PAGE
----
We’ve all seen one; an email falsified to appear as if it’s from a reputable bank or financial institution. Maybe it wasn’t a bank, maybe it claimed to be from the IRS or your online stock trader of choice. Regardless, the intent is the same. They want access to your account, and all they need you to do is provide some small piece of information. Sometimes it’s your Social Security number, other times it’s your account number or perhaps your username and password. They’ll ask for this by saying there’s been some major change, or that you need to update your account info or the like. Whatever information they’re phishing for; wouldn’t your users be a lot happier if you could help prevent this from happening?

With iRules, you can.

To perform these attacks, malicious code will replicate the site of the company whose customers they want to scam, then send unsuspecting customers to it to gather sensitive, personal information. With a BIG-IP in front of the site in question, you can help to prevent this type of attack from occurring.

The below example demonstrates not only how to check for suspicious requests that originate from a referrer that hasn’t been authorized to use your site’s content, but how to either stop them outright, or inject code into the HTTP response to help negate their ability to duplicate your site.

This is done in 3 separate steps.

 

1.) Define a list of valid referrers in the form of a class. This is a list of those sites that you expect to be linking to content on your site.
2.) Define a list (in the form of a class) of file types that should not be linked to, besides by the referrers listed in item #1.
3.) Check to see if an invalid referrer (not someone in class #1) is trying to serve data from your site and what kind of content they’re trying to serve. If it matches the file types in Class #2…block it. If not, insert some custom code to help prevent phishing attempts.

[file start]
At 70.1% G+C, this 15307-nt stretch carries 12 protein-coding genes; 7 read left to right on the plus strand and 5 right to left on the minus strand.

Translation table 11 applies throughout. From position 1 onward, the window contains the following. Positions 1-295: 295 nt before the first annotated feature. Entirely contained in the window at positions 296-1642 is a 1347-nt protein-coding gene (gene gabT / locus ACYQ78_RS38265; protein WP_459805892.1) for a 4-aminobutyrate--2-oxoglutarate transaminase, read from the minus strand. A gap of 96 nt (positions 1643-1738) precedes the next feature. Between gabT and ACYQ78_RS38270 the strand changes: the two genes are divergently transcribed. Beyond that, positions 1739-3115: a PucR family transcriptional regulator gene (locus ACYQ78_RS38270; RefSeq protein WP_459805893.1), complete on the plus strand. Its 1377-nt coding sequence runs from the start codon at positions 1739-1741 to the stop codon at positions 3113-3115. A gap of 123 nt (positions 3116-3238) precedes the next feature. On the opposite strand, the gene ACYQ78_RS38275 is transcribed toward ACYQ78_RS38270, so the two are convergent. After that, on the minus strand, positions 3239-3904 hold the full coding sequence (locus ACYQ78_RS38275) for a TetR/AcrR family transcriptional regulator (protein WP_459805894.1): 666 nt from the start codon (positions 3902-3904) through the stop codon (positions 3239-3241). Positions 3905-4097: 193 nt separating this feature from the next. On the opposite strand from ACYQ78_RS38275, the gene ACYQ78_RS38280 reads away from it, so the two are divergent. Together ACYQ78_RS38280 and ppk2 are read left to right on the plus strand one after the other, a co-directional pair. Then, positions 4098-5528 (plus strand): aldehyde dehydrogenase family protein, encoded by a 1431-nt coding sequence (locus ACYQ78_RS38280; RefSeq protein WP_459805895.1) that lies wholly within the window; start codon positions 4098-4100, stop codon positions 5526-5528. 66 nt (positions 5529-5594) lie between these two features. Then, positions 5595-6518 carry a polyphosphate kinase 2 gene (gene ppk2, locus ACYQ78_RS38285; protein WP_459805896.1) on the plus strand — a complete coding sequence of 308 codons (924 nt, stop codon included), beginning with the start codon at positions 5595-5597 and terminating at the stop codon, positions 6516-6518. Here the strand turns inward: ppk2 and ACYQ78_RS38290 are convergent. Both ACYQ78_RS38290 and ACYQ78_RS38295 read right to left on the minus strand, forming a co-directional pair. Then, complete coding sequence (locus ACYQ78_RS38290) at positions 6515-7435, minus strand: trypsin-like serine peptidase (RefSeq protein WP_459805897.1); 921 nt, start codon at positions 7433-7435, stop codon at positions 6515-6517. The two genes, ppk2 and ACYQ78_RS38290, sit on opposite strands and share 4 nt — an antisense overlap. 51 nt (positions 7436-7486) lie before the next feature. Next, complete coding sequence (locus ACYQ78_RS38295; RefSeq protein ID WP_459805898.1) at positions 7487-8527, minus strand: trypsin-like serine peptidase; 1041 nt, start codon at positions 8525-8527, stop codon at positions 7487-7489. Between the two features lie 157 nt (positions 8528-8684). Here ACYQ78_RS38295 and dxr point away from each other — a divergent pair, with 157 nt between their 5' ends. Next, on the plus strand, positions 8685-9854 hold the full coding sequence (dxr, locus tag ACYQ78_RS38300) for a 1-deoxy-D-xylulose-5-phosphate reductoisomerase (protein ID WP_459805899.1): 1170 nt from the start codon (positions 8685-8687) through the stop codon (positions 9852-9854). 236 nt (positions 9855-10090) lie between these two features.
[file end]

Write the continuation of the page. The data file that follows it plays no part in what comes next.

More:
The example below illustrates each of these steps in code and shows how you can leverage your BIG-IP and iRules to offer a vast array of ways to secure and optimize your applications and data.

As always, this is just a single solution that iRules can provide.  The true power lies in the flexibility of the language which allows you to custom craft solutions to meet your exact needs.

Also, be sure to check out the DCTV video that dives into this rule Here!
 

class valid_referers {
  "http://mydomain.com"
  "http://mydomain1.com"
  "http://url1"
  "http://url2"
  "http://url3"
}

class file_types {
  ".gif"
  ".jpg"
  ".png"
  ".bmp"
  ".js"
  ".css"
  ".xsl"
}

rule no_phishing {
  when HTTP_REQUEST {
    # Don't allow data to be chunked.
    if {[HTTP::version] == "1.1"} {
      if {[HTTP::header is_keepalive]} {
        # Adjust the Connection header.
        HTTP::header replace "Connection" "Keep-Alive"
      }
      HTTP::version "1.0"
    }

    if { [matchclass [HTTP::header "Referer"] starts_with $::valid_referers] < 1 } {
      if { ([string tolower [HTTP::method] ] eq "get") && ([matchclass [HTTP::uri] contains $::file_types] > 0 )} {
        discard
      } elseif { ([HTTP::header exists "Content-Type"]) && ([HTTP::header "Content-Type"] starts_with "text" ) } {
        set respond 1
      }
    }
  }

  when HTTP_RESPONSE {
    if { $respond == 1 } {
      if { [HTTP::header exists "Content-Length"] } { 
        set content_len [HTTP::header "Content-Length"] 
      } else { 
        set content_len 1000000000 
      } 

      if { $content_len > 0 } { 
        HTTP::collect $content_len 
      } 
    }
  }

  when HTTP_RESPONSE_DATA { 
    set bypass [string first -nocase "<html>" [HTTP::payload] ]
    if { $bypass != -1 } {
      HTTP::payload replace $bypass 0 "<script
type=\"text/javascript\">\n if (top.frames.length!=0) {\n if
(window.location.href.replace)\n top.location.replace(self.location.href);\n
else\n top.location.href=self.document.href;\n }\n </script>\n"
  } else { HTTP::respond 500 } } }